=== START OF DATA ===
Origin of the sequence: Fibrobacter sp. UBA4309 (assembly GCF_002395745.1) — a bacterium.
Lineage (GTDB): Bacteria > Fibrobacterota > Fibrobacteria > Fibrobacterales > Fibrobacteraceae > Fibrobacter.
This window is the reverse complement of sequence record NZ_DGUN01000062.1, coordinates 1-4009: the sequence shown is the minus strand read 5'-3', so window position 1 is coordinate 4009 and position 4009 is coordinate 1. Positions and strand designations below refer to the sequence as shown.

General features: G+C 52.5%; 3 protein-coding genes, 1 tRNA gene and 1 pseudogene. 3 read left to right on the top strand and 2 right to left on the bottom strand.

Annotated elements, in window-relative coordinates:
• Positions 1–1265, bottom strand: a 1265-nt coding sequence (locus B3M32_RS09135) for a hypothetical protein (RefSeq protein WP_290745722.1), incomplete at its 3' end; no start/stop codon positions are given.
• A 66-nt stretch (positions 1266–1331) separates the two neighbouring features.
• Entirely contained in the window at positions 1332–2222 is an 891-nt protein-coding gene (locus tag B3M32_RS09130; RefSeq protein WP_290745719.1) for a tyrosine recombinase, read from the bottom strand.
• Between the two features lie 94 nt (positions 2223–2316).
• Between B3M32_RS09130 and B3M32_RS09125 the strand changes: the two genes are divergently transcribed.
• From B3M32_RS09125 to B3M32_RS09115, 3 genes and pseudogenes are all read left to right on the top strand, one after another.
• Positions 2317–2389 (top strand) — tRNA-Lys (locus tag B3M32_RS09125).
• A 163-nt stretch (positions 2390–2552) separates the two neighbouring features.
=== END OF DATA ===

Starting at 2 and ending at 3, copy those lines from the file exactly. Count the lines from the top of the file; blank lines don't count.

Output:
Lineage (GTDB): Bacteria > Fibrobacterota > Fibrobacteria > Fibrobacterales > Fibrobacteraceae > Fibrobacter.
This window is the reverse complement of sequence record NZ_DGUN01000062.1, coordinates 1-4009: the sequence shown is the minus strand read 5'-3', so window position 1 is coordinate 4009 and position 4009 is coordinate 1. Positions and strand designations below refer to the sequence as shown.